Why will President Mahama be Ghana’s loneliest President? (Part I)

Mon, 9 Dec 2013 Source: Bokor, Michael J. K.

By Dr. Michael J.K. Bokor

Ask those who spontaneously hailed Jerry Rawlings when he shot his way into the limelight only to turn against him, and they will give you reasons that you won’t believe. Some even worked with him only to turn round to denounce him. Ask ex-President Kufuor and he should leave you slack-jawed. There are many others who will quickly point gossipping fingers at him and leave themselves out of whatever inadequacies might have characterized the Rawlings’ movement.

Can we say that the other leaders were lonely in office or thereafter? May be; may be not, depending on how one conceives “loneliness”.

General J.A. Ankrah enjoyed his status as Chairman of the NLC, even if he had been disparaged by Nkrumah (in his Dark Days in Ghana as not a soldier to be proud of because the only action he ever saw as a soldier was during the Congo Crisis; and as Nkrumah put it, he saw that action as a quarter-master. If you know who a quarter-master in the military establishment is, you should laugh your heart out at this characterization of Ankrah).

I hear that when Lieutenants Arthur, Yeboah, and Osei Poku initiated their abortive coup of 17th April 1967, Gen. Ankrah dived into the Atlantic Ocean behind the seat of government (the Osu Castle) and swam to safety. In that bid, he was alone, probably lonely!! But he returned to sit on the throne when calm was restored. It didn’t last, though, because Nzeribe was waiting to cause havoc.

Afrifa accused him of taking bribe from Nzeribe and dislodged him. If he knew that his action was a death-trap, he would have thought twice. That death-trap snapped in June 1979 to send him into the life beyond when he least expected it. Of course, he had warned Acheampong in a letter to deal ruthlessly with Rawlings; otherwise, he would one day line all of them up and shoot to death. What a prophecy fulfilled!!

Let me reiterate the point. Afrifa had shot into the limelight as Ankrah’s replacement and masterminded the destruction of everything Nkrumah to put Busia and the Progress Party in power. Was Afrifa lonely all that while? Only he could tell; but where is he? Gone away with the bullet that snuffed his life out when Rawlings and his AFRC went the “Ethiopian Way” with the initiation of the June 4 Uprising.

Bring in Dr. Hilla Limann. Was he lonely? Probably, at the death of his mentor (Imoro Egala), which might explain why the in-fighting in his government paved the way for his being undermined and power taken away from him by Rawlings. Left to himself at his Teshie-Nungua residence, only his family could be his solace. Not even his being the chief of Gwolu could make any difference until he died virtually unsung. That might be one lonely President of sorts!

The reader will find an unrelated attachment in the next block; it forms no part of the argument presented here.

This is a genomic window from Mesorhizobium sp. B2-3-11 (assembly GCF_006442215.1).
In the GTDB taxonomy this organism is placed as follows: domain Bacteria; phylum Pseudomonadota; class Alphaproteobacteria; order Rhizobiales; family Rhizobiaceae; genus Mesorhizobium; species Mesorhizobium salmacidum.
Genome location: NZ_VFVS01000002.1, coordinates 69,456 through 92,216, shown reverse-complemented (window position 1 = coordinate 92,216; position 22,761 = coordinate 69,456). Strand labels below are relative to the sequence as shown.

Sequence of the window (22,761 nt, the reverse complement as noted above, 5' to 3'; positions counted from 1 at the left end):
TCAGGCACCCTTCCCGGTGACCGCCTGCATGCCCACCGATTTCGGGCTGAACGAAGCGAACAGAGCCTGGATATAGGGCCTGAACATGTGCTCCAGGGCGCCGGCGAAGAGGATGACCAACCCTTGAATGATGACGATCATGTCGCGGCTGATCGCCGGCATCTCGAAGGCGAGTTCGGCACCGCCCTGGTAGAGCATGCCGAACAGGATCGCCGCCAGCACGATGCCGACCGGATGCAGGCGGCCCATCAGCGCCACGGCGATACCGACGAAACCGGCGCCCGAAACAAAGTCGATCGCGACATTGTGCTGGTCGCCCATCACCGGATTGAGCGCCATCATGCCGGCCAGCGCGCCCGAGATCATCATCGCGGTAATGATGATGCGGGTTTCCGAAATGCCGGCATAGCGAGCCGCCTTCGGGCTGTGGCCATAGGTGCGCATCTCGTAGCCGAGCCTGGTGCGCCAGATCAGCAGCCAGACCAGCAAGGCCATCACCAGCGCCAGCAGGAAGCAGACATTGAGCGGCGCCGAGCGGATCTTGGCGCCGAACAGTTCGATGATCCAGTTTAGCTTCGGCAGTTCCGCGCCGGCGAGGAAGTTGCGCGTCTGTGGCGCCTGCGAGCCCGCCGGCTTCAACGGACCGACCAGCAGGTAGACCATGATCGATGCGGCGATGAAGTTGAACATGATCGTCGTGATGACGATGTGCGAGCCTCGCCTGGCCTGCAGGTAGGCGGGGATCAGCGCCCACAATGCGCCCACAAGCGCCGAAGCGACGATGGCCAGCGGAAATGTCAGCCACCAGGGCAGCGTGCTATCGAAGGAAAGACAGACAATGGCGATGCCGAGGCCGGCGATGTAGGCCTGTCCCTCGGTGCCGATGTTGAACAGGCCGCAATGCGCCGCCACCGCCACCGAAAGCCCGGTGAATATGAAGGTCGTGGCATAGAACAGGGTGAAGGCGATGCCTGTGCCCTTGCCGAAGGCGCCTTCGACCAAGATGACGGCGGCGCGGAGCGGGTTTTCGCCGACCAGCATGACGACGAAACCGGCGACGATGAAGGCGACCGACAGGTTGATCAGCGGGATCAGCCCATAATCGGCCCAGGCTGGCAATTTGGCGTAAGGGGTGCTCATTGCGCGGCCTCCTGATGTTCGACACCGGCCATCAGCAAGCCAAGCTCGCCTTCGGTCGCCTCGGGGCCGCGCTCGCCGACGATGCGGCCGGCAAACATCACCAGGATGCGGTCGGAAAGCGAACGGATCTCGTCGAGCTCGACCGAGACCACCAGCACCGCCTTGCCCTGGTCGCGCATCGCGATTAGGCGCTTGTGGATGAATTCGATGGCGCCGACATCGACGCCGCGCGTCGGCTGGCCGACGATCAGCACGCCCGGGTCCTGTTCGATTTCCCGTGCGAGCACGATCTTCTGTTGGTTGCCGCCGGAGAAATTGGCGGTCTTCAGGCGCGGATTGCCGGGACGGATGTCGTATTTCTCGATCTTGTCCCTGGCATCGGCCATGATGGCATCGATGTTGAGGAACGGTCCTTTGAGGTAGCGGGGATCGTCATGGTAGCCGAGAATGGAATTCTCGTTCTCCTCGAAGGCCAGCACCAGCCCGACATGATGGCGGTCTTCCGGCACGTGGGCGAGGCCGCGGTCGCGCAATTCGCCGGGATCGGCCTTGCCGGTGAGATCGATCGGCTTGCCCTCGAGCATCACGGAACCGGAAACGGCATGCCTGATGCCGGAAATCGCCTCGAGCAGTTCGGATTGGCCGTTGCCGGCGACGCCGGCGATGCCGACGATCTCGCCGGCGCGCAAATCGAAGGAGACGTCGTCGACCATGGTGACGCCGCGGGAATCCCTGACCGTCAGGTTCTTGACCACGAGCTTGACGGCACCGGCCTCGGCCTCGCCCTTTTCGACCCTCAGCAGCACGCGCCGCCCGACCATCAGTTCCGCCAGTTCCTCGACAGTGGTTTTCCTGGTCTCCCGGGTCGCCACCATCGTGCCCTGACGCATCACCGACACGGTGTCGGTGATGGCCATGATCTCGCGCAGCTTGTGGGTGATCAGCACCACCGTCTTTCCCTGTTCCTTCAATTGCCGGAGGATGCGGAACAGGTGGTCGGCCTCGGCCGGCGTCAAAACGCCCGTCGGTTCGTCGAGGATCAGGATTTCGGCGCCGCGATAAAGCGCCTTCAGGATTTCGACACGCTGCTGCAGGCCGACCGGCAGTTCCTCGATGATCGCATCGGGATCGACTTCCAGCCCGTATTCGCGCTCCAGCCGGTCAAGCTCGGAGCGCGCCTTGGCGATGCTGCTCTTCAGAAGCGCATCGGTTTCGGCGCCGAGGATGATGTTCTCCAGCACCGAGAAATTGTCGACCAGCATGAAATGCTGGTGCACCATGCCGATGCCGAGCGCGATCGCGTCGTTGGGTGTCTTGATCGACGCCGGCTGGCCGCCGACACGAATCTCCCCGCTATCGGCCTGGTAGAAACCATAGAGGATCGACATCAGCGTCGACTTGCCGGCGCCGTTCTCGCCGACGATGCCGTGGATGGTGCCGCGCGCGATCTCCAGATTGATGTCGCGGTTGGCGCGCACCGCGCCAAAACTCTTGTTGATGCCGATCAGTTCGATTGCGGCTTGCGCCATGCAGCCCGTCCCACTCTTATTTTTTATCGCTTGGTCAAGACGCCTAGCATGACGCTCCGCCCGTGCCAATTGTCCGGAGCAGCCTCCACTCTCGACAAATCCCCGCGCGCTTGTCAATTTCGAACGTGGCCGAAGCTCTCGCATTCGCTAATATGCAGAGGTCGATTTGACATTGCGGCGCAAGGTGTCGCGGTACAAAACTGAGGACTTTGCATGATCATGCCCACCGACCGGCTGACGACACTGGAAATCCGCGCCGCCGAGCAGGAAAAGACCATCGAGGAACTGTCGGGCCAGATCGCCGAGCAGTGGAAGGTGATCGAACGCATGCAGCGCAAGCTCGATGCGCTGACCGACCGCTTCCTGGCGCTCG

Don’t even talk about the others in the shadow—the Vice Presidents or the only titular President (Edward Akufo-Addo). They were “nobodies” in the workings of Ghanaian politics and died unsung. Kow Nkensen Arkaah even had the unpleasant experience of being pummelled by Rawlings on December 28, 1995, for politically double-crossing and was even nearly incapacitated in a motor accident when he left office. He died in Virginia, the United States, and was cremated there. Nothing to do with Ghana anymore. Could that be the height of loneliness?

The late President Mills wasn’t lonely as a public figure outside government circles. The vibrant university environment provided all he needed to function as a lecturer in law (taxation). Well, when he rose to become the Vice President, he cut his steps cautiously, always haunted by the circumstances under which he shot to that prominence (via the “Swedru Declaration” by Rawlings that virtually tore the NDC apart).

When fate put him in office as the President of Ghana, he became the bull’s eye for all the political archers under the command of his former benefactor, Jerry John Rawlings. Maligned, calumniated, disparaged, and virtually torn into ribbons of sorrow, he needed extreme measures to live his life.

Indeed, there is no gainsaying the fact that if any Ghanaian leader could ever be said to feel lonely, none other qualifies than Atta Mills. He was at the receiving end from his own government, political party, and political opponents. Only the hand of Providence could “redeem” him—and he left this mundane life in inexplicable circumstances to shame his detractors.

Forget about the show of sympathy for him after the fact. He trusted no one but his God and that God took him away even before more damage could be done to him by the human being as Election 2012 approached. Yes, talking about loneliness, one can say that Atta Mills was lonely even in the midst of people with whom he worked. Atta Mills was loneliness personified in Ghanaian politics.

Could he be the architect of his own doom, though, by going against the grain? Apparently, he set himself apart from his predecessors and those self-acquisitive elements in his own circles, denying himself what they had hugged and wallowed in with impunity. Thus, he became the object of their scorn. No more for him to suffer from. May he rest in perfect peace.

I shall return… • E-mail: mjbokor@yahoo.com • Join me on Facebook at: http://www.facebook.com/mjkbokor to continue the conversation.

Columnist: Bokor, Michael J. K.